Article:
fo folemn and authoritative, as gives me an 
idea that I cannot exprefs otherwife than by 
^he term Philofophical Empiricifm, 



SECTION 



6o Phlkfophkal Empirlcifml 

SECTION ^ 

Miscellaneous Observations." 

I Hiall begin this fedbion with fon^ general 

obiervations on the nature of the accufation 
brought againfl: me, and of the evidence by 
which it is fupported. 

My acquaintance with Dr. H s com-* 

menced on the 6th of February 1775 ; and he, 
lays (for I happen not to have any note of that 
memorable sra myfelf) that it had been dif- 
continued nine months, on the 3d of Decem- 
ber following. It muft, therefore, have ter- 
Ttiinated in the beginning of March. But I 
believe he is miftaken about two months, and 
that it was in the beginning of May ; fo that I 
eive him two months more than he claims. 
Three months, then (a great part of which I 
fpent in the country) my acquaintance with 
Dr. H- s lafted. 

The fecond edition of my Treatife on air had 
been publiflied feme time before I had fo much 
as heard the name of this gentleman, to whom 
ii has been faid, and with very great confi- 
dence, that I owe all my difcoveries ; fo that he 

can 



Phtlofophical Empiricifml 6i 

'can have no claim to any thing mentioned in 
that volume. At the fame time, alfo, it is well 
known to my friends, and I mentioned it to 

Dr. H- s himfelf, the firfl time I law him, 

that I -had materials for z fecond publication on 
the fubjeft. I muft, therefore, at that time, 
have had tlie materials iov xht hulk of the fe- 
cond volume, I luppofe about three fourths of 
it. The -remaining fourth part, therefore, is 
all that can lie open to his claims ; and even 
with refped; to this, he will find that I am able 
to produce evidence, that every courfe of ex- 
periments, of any confequence, was begun, 
and pretty far advanced, before 1 knew him; 
io that I had little to do befides merely coni^ 
pkting them, excepting what relates to the ve- 
getable acid air, which is a thing of very little 
value, and the experiments on the fluor acid, 
which Dr. Brocklefby, the only evidence that 
has yet appeared againft me, does not pretend 
to have feen with Dr. H -s. 

In fa(El, therefore, there remains nothing of 
any value for him to lay his hands upon, ex- 
cept the completion of the difcovery concern- 
ing dephlogijiicated air, which I had begun be- 
fore I knew him; and though his friend has 
afferted, in general, that he favv ^// the experi- 
ments I Ihewed him (and thefe were among 

them) with Dr. H -s, the circumftances of 

that 



62 Philofophical Empiricifm, 

that fa6b have been ftated to be fiich, that t 
am fatisfied my reader mull be fomething 
more than prejudiced, to imagine that it was 
even poflible he Ihould hat^e feen them* 

When I firft mentioned the fads to Dh 

H s, he even pofitively denied that any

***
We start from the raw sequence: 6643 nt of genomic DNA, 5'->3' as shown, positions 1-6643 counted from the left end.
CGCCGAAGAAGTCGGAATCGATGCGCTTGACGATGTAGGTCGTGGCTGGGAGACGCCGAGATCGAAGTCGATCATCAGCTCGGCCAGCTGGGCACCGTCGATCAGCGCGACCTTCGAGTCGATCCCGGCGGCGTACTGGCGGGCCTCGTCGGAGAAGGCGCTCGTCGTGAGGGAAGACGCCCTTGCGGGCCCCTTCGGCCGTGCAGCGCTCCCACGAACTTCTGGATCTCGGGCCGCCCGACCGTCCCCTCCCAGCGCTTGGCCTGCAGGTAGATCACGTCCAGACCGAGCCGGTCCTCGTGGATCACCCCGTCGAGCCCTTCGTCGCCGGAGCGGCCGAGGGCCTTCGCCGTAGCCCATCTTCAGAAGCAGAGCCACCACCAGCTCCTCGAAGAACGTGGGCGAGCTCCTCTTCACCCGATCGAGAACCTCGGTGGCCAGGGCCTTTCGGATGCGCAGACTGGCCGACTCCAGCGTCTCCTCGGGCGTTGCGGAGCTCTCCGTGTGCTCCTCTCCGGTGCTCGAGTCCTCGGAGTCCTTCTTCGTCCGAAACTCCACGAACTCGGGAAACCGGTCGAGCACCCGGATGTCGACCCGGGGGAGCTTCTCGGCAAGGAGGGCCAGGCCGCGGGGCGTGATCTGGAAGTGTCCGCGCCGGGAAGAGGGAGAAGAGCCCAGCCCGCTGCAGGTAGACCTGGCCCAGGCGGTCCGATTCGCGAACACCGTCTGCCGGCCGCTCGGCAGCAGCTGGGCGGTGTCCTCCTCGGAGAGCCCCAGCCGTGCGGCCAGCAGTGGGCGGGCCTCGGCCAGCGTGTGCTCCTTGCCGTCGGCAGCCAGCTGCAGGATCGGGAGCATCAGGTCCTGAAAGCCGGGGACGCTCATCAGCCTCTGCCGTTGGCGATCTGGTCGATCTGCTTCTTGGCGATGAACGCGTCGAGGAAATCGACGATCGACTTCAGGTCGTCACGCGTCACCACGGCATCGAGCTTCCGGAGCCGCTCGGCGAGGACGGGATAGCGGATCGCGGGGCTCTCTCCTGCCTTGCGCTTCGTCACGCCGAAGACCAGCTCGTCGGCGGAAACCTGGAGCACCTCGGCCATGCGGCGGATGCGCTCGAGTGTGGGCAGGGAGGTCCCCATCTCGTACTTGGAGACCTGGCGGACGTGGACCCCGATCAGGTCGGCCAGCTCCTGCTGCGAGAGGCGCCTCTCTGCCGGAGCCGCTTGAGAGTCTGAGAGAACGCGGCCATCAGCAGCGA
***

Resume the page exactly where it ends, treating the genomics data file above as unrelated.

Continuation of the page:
air could be got from the fubftance from 
which I aftually procured that fpecific kind 
of air ; and the neceffary conchfions from thefe 
experiments are not only not found in his 
printed Syllabus^ but are the very reverfe of 
the fundamental dodrines of that fyllabus. 

Now I will venture to fay that whenever any , 
other article is examined, his claim to it will 
appear to be equally unreafonable and abfurd* 
The book, however, will foon be before the 
public, and he may then call his rapacious 
eye over every paragraph of it ; and let him 
diftinguilh his property there, if he can. 

I am very confident, that if the dates an- 
nexed to any of the articles were concealed, 
and he was required to name his own, he would 
jull as foon take what was done before I knew 
him, as what was done after that time. In 
fad, he has an equal right to all^ or none. 



it 



Phmfophical Empricifm. 6^ 

It feems, however, very extraordinary to 
me, that he fliould, at the fame time, defpife 
all that I have done, calling my difcoveries 
mere conceits, and fay that I am pofTcfled of no- 
thing but a knack of rendering what was intel- 
ligible before^ myjlerious and obfcure^ and yet co- 
vet thofe things for himfelf. The iccond vo- 
lume, I can aiTure him, contains nothing buc 
more conceits^ of the fame kind v;ith thofe m 
the firfl:, and nothing is exhibited in it but 
the exercife oi the fame knacky whether of dark- 
ening or enlightening things, that was dil- 
played in the former volume. 

According to Dr. H — — s's account of the 
ufe that I have made of the difcoveries of 
chemifts, neither himfelf, nor any other per- 
fon, has been really injured by me; for I 
have only difgraced myfelf. What reafon, 
then, can he have to complain ? Let him on- 
ly publifh his experiments, which are fo very 
intelligible ; and if it appear, by comparifon, 
that mine are only calculated to throv/ dark- 
nefs upon his light, their credit cannot lall 
long; and every thing that 1 have done, con- 
tained in both my volumes, muft vaniih before 
his publication, like Satan, the prince of 
darknefs, at the touch of Ithuricl's fpear. if 
all that I have done be what he reprefents it, 
a mere impofttion upon the public, v/hy cannot 

he 



^4 Philofophicdl Empifidfiiu 

he be content that I fliould have all the infa- 
my of it to myfelf. Is it that he is willing, 
out of a principle of compafiion, to (hare the 
burden with me ?